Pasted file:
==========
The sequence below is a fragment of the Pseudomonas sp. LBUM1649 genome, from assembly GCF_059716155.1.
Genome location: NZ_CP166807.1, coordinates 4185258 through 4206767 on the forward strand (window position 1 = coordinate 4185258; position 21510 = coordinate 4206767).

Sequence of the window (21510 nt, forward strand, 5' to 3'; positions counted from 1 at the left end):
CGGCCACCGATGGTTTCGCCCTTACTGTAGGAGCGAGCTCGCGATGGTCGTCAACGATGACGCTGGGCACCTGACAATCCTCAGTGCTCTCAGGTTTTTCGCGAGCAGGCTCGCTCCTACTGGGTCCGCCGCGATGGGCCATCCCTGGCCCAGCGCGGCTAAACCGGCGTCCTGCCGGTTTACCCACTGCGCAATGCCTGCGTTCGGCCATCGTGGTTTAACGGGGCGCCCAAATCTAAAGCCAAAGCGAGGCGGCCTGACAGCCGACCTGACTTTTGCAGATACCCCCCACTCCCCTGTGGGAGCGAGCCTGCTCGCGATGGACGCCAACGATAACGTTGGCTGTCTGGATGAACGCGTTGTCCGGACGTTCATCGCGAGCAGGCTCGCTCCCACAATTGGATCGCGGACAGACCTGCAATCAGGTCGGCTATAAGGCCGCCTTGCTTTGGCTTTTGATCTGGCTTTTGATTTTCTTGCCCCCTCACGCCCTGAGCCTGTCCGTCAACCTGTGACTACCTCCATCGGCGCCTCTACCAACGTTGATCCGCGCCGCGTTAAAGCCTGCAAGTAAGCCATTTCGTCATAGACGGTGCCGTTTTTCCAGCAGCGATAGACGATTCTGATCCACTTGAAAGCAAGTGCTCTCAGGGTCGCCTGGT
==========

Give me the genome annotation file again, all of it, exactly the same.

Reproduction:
The sequence below is a fragment of the Pseudomonas sp. LBUM1649 genome, from assembly GCF_059716155.1.
Genome location: NZ_CP166807.1, coordinates 4185258 through 4206767 on the forward strand (window position 1 = coordinate 4185258; position 21510 = coordinate 4206767).

Sequence of the window (21510 nt, forward strand, 5' to 3'; positions counted from 1 at the left end):
CGGCCACCGATGGTTTCGCCCTTACTGTAGGAGCGAGCTCGCGATGGTCGTCAACGATGACGCTGGGCACCTGACAATCCTCAGTGCTCTCAGGTTTTTCGCGAGCAGGCTCGCTCCTACTGGGTCCGCCGCGATGGGCCATCCCTGGCCCAGCGCGGCTAAACCGGCGTCCTGCCGGTTTACCCACTGCGCAATGCCTGCGTTCGGCCATCGTGGTTTAACGGGGCGCCCAAATCTAAAGCCAAAGCGAGGCGGCCTGACAGCCGACCTGACTTTTGCAGATACCCCCCACTCCCCTGTGGGAGCGAGCCTGCTCGCGATGGACGCCAACGATAACGTTGGCTGTCTGGATGAACGCGTTGTCCGGACGTTCATCGCGAGCAGGCTCGCTCCCACAATTGGATCGCGGACAGACCTGCAATCAGGTCGGCTATAAGGCCGCCTTGCTTTGGCTTTTGATCTGGCTTTTGATTTTCTTGCCCCCTCACGCCCTGAGCCTGTCCGTCAACCTGTGACTACCTCCATCGGCGCCTCTACCAACGTTGATCCGCGCCGCGTTAAAGCCTGCAAGTAAGCCATTTCGTCATAGACGGTGCCGTTTTTCCAGCAGCGATAGACGATTCTGATCCACTTGAAAGCAAGTGCTCTCAGGGTCGCCTGGT